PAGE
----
By Ben Randle
Halvorson successfully synthesizes different behavioral research studies to offer tips on exactly what her title describes: things successful people do differently. If you’re an avid business reader looking for new, groundbreaking research or life tips, look elsewhere. Nine Things iterates and reiterates the fact that achievers are made-not born-and offers evidence-backed suggestions on how the average person can set and reach their goals in life. No limitations are placed on the scope of this book’s application. Use “the Nine” where you will and get ready for your goal-setting abilities to improve.
Ironically, despite walking away not really feeling like this book taught me anything new, I loved it. By being concise, Nine Things manages to offer self-help-like suggestions without smothering the reader with compliments or over- complicated analogies and examples. Halvorson tells it like it is, often focusing on what WON’T work for setting successful goals and debunking myths with careful research such as, “telling yourself you will achieve your goals makes you more likely to achieve them.” She speaks with authority, using no more words than she needs to get her points across. Whether you’ve heard these suggestions before or not, you’ll enjoy the way Halvorson presents them.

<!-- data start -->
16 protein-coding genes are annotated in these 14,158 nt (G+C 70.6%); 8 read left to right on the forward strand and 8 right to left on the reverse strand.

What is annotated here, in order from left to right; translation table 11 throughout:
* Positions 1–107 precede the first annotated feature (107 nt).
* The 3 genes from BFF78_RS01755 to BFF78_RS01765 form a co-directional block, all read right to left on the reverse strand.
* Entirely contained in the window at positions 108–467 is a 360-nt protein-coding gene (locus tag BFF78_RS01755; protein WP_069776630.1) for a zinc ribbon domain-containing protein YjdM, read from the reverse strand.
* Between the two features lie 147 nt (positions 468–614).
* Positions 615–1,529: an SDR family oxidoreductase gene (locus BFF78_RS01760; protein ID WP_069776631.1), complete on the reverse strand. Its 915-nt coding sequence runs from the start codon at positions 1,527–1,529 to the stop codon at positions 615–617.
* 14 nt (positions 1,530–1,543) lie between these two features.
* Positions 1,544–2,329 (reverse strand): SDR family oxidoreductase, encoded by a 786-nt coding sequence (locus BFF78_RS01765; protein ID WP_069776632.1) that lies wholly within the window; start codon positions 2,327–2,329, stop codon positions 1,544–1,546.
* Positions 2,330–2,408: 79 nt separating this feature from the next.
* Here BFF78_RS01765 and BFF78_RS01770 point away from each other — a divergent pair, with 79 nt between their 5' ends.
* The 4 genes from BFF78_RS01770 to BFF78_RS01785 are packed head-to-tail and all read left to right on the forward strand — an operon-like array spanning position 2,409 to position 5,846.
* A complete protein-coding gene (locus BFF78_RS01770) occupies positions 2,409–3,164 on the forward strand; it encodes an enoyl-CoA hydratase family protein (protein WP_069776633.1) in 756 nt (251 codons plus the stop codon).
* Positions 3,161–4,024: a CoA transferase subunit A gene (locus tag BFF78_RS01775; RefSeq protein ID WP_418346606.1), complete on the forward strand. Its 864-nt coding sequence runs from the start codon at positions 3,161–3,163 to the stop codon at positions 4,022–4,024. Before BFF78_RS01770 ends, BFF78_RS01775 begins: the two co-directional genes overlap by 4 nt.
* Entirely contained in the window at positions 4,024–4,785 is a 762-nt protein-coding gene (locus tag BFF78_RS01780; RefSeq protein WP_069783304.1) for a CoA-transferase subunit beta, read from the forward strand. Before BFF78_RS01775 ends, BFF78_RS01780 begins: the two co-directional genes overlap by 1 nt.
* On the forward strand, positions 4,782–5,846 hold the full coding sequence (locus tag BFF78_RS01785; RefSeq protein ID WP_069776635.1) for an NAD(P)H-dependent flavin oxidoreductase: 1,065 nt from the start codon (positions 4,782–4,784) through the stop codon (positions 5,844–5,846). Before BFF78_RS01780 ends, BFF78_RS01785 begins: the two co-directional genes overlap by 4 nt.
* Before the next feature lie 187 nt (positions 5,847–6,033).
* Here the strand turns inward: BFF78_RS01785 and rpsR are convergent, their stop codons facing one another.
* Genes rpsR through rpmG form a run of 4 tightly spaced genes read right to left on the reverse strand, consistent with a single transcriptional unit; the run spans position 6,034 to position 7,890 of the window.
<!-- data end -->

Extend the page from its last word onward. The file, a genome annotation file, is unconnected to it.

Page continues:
Amateur goal-setters will get the most out of this 112-page book. However, I would also recommend it over any other to someone looking to get back on track with their goals, no matter their experience or level of prior knowledge. The old adage, “If it ain’t broke, don’t fix it” describes this book’s advice well. By presenting familiar information in a fact-based way, Halvorson gives a refreshing take on classic goal-setting tactics that really do work. Sit down for an hour and read this book; you’ll be happy you did.